Baron Blood (1972)
Although there are still more films of his that I haven't seen than I have as of this writing (I'm catching up, though), when someone mentions Italian horror, the first name that I usually think of is Mario Bava.
I've consistently enjoyed Bava's films more than his Italian competitors - Dario Argento, Lucio Fulci, Ruggero Deodato, etc. - and Baron Blood is no exception. Although I like his competitors' films to an extent, and they all have masterpieces of their own, Bava seems to be more focused on his films' construction as a whole--the plot, the characterizations, the dialogue, etc. are all as important as the gore and style.
Baron Blood begins as the story of Peter Kleist (Antonio Cantafora), who has traveled back to his ancestral home of Austria, ostensibly to take a break from college after earning his Master's degree. As we quickly discover, however, he really headed back because he's intrigued--obsessed, almost--with the legend of Baron Otton von Kleist, a relative from 300 years ago who is a virtual reconstruction of Vlad the Impaler, the real-life source and inspiration of much of Bram Stoker's Dracula.
At this point, I was mildly hoping that Baron Blood would turn into a vampire film of sorts, as the vampire subgenre is one of my favorites, but Bava takes the film in a different direction, and pleasantly surprised me.
It seems that Peter has found an old scroll, supposedly written by a witch that's guaranteed to wake Baron Kleist, or "Baron Blood" as he's known to the locals, and make him suffer the same tortures that he put his victims through. Peter, through friends (possibly they were relatives and I missed it) in Austria, hooks up with Eva Arnold (Elke Sommer), an architectural restoration expert, and together they skeptically try to see if the witch's incantation will really work.
One of the first things you'll notice about Baron Blood is the great atmosphere. Bava's films always have crisp cinematography, and from the moment we first see Baron Blood's castle (like Vlad the Impaler, Baron Blood was apparently the political leader of the area in his time), Bava conveys both eerieness and beauty at the same time. Later scenes heighten the atmosphere, and Bava makes great use of fog to suggest the classic horror films from the 30's and 40's. In fact, the Baron Blood character himself seems like a forgotten classic monster--deserving of a place next to The Phantom, Dracula, Frankenstein, The Mummy, et al.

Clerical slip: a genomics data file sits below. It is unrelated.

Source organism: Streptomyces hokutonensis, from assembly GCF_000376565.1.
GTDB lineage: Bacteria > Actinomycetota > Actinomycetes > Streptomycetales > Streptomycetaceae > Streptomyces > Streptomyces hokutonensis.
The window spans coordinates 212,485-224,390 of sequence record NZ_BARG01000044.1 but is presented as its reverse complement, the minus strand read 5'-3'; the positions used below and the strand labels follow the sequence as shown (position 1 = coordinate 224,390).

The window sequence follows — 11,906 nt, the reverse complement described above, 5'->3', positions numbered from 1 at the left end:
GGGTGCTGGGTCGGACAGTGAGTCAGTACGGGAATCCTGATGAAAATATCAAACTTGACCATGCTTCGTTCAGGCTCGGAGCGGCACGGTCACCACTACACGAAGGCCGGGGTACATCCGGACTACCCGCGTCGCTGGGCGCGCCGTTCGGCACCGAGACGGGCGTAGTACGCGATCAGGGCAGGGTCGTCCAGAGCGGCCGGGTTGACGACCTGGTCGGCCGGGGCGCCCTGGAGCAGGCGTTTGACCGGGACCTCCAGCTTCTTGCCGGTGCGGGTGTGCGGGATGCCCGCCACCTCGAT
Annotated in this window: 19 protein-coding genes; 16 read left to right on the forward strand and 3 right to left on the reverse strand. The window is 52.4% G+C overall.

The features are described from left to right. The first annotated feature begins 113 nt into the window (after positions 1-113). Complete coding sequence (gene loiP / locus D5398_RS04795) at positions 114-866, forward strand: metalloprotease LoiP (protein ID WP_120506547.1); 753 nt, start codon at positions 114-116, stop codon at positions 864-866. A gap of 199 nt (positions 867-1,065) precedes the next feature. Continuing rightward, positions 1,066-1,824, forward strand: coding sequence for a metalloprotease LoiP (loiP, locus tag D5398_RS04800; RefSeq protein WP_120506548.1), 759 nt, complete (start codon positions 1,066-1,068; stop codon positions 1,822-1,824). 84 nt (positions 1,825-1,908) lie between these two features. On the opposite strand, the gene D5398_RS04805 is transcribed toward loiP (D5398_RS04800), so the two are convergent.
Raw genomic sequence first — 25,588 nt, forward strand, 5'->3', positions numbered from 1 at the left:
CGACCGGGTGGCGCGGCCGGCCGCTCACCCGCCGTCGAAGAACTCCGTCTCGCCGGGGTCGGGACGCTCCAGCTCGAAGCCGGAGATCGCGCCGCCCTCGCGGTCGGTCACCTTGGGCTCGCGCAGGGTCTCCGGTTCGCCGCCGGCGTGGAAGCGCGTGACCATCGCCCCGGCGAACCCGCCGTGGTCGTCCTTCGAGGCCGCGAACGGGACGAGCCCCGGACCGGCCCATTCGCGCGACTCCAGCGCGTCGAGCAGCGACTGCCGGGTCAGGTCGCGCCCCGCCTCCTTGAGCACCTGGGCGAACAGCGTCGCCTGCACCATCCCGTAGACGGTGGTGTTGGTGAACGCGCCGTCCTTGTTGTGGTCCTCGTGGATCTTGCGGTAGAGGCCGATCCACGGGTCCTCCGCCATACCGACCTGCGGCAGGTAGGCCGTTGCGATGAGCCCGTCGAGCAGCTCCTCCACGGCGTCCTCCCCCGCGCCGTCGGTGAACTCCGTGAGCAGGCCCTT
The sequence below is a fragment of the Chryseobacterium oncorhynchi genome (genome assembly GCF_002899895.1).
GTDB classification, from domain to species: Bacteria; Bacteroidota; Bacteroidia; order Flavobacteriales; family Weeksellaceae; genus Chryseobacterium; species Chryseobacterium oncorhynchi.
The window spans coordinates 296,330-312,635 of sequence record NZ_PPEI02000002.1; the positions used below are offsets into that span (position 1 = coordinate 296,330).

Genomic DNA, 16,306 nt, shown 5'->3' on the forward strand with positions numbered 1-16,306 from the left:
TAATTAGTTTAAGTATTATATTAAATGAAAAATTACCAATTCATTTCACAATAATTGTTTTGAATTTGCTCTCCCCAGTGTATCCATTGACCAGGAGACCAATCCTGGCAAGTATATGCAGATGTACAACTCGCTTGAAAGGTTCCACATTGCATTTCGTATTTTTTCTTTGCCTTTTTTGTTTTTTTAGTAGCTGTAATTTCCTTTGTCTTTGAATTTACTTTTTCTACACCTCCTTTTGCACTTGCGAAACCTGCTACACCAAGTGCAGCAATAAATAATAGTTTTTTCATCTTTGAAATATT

At the same time, you can read Baron Blood as more of a bridge between the classic films and the modern slashers, as there are many elements of the latter present. This may be even more apparent in the uncut version of Baron Blood, as the American version, which I ended up with, has eight minutes of cuts, at least some of which is supposedly gore shots. There was still some gore in the version I watched, and even with the cuts, it was bloodier than films like I Know What You Did Last Summer.
The American version of the film (90 minutes versus 98) also features a substitute score by Les Baxter. While I'm definitely going to search out the uncut version in the near future (and who knows, it may just raise my rating a half point or more), I have to say that the American version is worth seeking out as well, if only for Baxter's delightfully twisted organ music, which is what I imagine Church of Satan founder Anton LaVey's playing (he loved the organ) might have sounded like in his more manic, and less pop-oriented moments.
There is also a credit on the American version for scriptwriting that apparently isn't on the Italian version. I don't know Italian and can't lip-read well enough anyway to know how much of the script may have been changed, but presumably there can't be too much difference in this department or the scenes wouldn't match up. In any event, the dubbed English dialogue was excellent; it was both well-written and well-performed, featuring a pithy mythology, realistic conversations and it helped in the suspense department.
And there is plenty of suspense in Baron Blood. All the scenes in the castle are intense, especially when Peter and Eva first look for secret passageways and when they read the incantation for the first time in the "burned room." The latter scene is as thrilling as horror films can get, and Bava gets all the elements--setting, lighting, construction, directing the actors, editing, etc.--just right.
Unfortunately, Baron Blood isn't a perfect film, although it was on track to be for at least the fist 45 minutes or so. There are two minor flaws. One is that there is a section, near introduction of the witch and the stalking of the Hummel girl, that loses focus slightly and takes a misstep or two in pacing. The other, and this may be the transfer, is that a couple night scenes are too dark. Some night scenes are dark and should be that way, but at least two make us lose sight of necessary action. The best bet in these scenes, if the problem isn't with the transfer, would have been to employ the Argento-ish, surreal, ambient lighting that Bava so effectively used in the scene where Eva is running through the night streets in the fog.
Baron Blood is not a masterpiece, but it's close, and the uncut version may be closer. In any event, it's without a doubt an eerie, atmospheric, intelligent film by one of the godfathers of the genre, and as such, you shouldn't miss it.